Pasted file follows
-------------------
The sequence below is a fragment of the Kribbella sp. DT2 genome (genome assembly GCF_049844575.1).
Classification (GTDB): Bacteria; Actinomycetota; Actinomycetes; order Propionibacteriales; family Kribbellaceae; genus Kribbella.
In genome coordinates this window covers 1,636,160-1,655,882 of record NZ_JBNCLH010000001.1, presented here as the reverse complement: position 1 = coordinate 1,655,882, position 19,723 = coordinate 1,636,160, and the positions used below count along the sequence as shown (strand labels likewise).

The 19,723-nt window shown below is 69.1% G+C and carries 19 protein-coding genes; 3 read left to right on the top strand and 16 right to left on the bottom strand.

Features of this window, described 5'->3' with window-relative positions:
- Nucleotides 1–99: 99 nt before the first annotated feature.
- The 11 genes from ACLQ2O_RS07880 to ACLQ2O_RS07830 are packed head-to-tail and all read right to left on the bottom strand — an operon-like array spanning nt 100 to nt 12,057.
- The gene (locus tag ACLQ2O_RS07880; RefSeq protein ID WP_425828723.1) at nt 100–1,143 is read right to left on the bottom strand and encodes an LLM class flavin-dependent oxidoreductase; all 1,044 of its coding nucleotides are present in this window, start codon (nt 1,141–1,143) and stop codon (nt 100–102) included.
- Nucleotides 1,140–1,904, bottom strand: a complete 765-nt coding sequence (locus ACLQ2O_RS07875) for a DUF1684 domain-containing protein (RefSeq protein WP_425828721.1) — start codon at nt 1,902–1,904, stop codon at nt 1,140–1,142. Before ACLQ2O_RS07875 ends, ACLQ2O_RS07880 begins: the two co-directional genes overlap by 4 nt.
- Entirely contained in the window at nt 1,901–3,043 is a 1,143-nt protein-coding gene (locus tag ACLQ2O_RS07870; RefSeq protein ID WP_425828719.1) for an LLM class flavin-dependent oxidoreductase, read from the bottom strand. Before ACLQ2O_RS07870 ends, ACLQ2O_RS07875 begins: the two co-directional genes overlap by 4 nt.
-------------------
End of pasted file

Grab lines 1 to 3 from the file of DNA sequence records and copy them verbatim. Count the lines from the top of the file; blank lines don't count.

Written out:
The sequence below is a fragment of the Kribbella sp. DT2 genome (genome assembly GCF_049844575.1).
Classification (GTDB): Bacteria; Actinomycetota; Actinomycetes; order Propionibacteriales; family Kribbellaceae; genus Kribbella.
In genome coordinates this window covers 1,636,160-1,655,882 of record NZ_JBNCLH010000001.1, presented here as the reverse complement: position 1 = coordinate 1,655,882, position 19,723 = coordinate 1,636,160, and the positions used below count along the sequence as shown (strand labels likewise).